KTM X-Bow 300bhp
Clubsport chassis and power upgrade combine to create the best X-Bow yet
Given the insistence with which the red change-up light strobes your eyeballs, you’re certainly going to notice the extra power that the X-Bow’s factory-approved upgrade kit delivers. And leaving aside concerns about whether the LED really needs to start flashing nearly 1000rpm before the limiter intrudes (or if it needs to be so bright that at night it’s like someone is jabbing your visor with a laser-pen), there’s no denying the extra 59bhp and 66lb ft have the desired effect.
Second and third gear are consumed so quickly there’s little point moving your hand from the lever (a long, vague shift, like it’s lived a tough life already), but 3.5sec for the 0-62mph? It never feels quite that fast. Partly this is down to the VW group-sourced 2.0 TFSI engine, which majors on driveability rather than excitement, so by the time the rev-counter’s digital arc passes 3000rpm you’ve already got the full force of 295lb ft at your back.
According to the power graphs, the ABT kit (new turbo, upgraded ECU, £5300, ouch) maintains power a little better at the top end than the standard car, but on the road, at least, there’s little point holding on for every last rev. Not when you’ve got such vigorous mid-range action and are about to be reminded once again that you should have taped over that cursed LED before you left home this morning.
Neither is there anything to be gained aurally. Another £1417 on top of this Clubsport-spec X-Bow’s £59,755 list price is accounted for by a sports exhaust system. It sounds great. If you’re in a tunnel and you’re not wearing a helmet. At all other times any noise is practically undetectable – perhaps a bit of turbo screech (which can, slightly unnervingly, be mistaken for a distant police siren), but as ever this is not a revvy, high-energy, high-drama engine. It too ably masks the speeds it so easily achieves.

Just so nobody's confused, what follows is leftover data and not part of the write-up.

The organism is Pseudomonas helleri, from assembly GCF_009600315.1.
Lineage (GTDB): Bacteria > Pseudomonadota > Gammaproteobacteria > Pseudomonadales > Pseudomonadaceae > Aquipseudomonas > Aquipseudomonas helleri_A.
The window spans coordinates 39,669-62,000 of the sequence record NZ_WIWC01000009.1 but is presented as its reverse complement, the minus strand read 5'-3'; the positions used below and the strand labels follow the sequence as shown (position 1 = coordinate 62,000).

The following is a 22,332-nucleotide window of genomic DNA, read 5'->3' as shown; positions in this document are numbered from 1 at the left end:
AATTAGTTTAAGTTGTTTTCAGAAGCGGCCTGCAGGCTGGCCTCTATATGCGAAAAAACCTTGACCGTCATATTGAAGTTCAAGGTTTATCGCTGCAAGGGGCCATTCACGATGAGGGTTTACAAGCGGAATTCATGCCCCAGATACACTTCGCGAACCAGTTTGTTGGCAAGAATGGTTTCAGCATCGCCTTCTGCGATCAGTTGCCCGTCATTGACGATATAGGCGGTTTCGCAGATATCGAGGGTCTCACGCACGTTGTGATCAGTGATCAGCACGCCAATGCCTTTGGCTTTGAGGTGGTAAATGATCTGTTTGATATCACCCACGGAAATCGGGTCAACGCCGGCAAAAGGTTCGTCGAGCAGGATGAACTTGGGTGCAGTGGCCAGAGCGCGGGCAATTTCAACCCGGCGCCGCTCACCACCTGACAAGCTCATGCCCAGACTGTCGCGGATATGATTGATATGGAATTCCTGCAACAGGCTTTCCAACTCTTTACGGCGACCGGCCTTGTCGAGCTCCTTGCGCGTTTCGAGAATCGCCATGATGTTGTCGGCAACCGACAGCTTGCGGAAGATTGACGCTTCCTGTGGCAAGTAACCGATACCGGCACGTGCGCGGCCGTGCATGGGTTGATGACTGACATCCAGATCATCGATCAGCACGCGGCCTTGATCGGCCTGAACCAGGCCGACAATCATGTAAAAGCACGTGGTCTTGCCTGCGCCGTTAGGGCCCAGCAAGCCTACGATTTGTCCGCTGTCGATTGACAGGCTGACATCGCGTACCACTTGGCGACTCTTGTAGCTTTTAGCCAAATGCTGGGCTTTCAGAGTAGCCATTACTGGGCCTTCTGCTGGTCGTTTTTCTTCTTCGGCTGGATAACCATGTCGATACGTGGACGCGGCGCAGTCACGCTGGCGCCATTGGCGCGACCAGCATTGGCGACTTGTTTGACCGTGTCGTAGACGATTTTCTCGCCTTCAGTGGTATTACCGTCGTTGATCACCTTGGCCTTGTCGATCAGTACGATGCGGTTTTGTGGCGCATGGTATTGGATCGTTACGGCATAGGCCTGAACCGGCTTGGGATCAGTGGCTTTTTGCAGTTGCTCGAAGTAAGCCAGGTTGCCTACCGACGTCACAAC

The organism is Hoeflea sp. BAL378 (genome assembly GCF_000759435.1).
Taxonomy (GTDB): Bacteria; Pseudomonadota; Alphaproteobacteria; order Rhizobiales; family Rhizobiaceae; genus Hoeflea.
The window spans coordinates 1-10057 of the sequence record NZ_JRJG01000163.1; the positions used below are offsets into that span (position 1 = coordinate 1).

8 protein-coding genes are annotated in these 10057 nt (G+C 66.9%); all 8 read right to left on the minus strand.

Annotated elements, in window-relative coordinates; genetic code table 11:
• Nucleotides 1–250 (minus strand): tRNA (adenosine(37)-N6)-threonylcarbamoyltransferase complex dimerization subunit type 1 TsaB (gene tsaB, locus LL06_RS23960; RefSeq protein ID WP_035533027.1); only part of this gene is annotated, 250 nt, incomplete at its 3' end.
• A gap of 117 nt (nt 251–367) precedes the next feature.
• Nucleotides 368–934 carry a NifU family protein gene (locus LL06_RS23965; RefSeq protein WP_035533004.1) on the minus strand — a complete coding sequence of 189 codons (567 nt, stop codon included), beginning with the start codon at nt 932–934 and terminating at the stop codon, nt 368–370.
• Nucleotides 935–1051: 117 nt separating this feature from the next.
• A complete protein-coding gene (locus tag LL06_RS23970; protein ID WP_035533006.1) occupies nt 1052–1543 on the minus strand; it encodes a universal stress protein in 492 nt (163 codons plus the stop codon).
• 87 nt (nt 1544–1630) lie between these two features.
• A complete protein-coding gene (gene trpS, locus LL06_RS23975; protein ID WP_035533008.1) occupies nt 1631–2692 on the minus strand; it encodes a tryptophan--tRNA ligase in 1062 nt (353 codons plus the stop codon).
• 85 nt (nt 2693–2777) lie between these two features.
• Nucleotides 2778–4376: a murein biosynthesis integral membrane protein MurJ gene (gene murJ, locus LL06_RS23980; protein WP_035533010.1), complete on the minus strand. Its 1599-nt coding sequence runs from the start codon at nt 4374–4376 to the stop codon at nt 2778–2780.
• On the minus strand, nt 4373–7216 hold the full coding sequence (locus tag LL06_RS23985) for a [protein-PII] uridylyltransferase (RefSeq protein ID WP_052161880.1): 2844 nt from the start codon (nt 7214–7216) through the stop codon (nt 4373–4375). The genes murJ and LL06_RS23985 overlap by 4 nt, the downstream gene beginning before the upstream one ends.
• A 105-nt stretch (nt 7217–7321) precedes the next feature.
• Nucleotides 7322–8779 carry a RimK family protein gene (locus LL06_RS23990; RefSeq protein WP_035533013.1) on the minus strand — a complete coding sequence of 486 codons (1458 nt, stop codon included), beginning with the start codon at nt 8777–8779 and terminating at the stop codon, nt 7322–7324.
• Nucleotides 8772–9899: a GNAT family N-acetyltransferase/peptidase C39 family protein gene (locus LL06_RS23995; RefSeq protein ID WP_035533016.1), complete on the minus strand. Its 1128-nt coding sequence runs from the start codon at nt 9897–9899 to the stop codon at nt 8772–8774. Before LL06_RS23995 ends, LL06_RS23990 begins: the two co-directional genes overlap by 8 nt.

The Clubsport mods do help the X-Bow harness the extra power, mainly because they make it a more immediate and engaging car, and hence more confidence-inspiring. The idea is that the Clubsport model could be further upgraded for competition use (which is why it has a stronger protection cell and those cumbersome plastic outriggers behind the front wheels), but it is essentially still a road car.
Track orientated it may be, but it still rides immensely placidly in standard set-up. It doesn’t have to, as the suspension is tuneable to the nth-degree, the Clubsport gaining adjustable pushrods as well as compression and rebound. I guess it could drive however you want, and to be fair it felt pretty good as we had it. Flatter and keener than the standard model we were rather underwhelmed by last year, it doesn’t half dispatch corners in a hurry, the Toyo R888 tyres (an extra £733) biting at the tarmac through the super-quick steering. Tighter exits reveal the presence of an LSD (standard, thankfully), but you’d have to be trying really hard to get the back to move off-line. Nevertheless, the outer edges of the handling envelope aren’t too sharp and the X-Bow has immensely reassuring and powerful brakes. Truly exceptional, in fact.
There’s no escaping the weight, though. Quoted at 805kg (15kg more than the ‘Street’ version, ironically), that’s actually a dry weight, and once you and a load of fluids are on board, the all-up figure is around 930kg. Not so lightweight, and with most of it behind you, playing with the balance through corners isn’t nearly so delightfully easy as in a Caterham. Speaking of which, despite not being as wide as it looks, nor does the KTM manage the 7’s trick of making a B-road feel as wide as the M1.
For all that, though, the X-Bow is a uniquely gorgeous thing and the Clubsport mods and 300bhp upgrade do help bring it into the same dynamic orbit as our favourite lightweights.
|Engine||In-line 4-cyl, 1984cc, turbo|
|Max power||296bhp @ 5500-6500rpm|
|Max torque||295lb ft @ 3000-5000rpm|
|Top speed||147mph (claimed)|
|Price as tested||£67,206|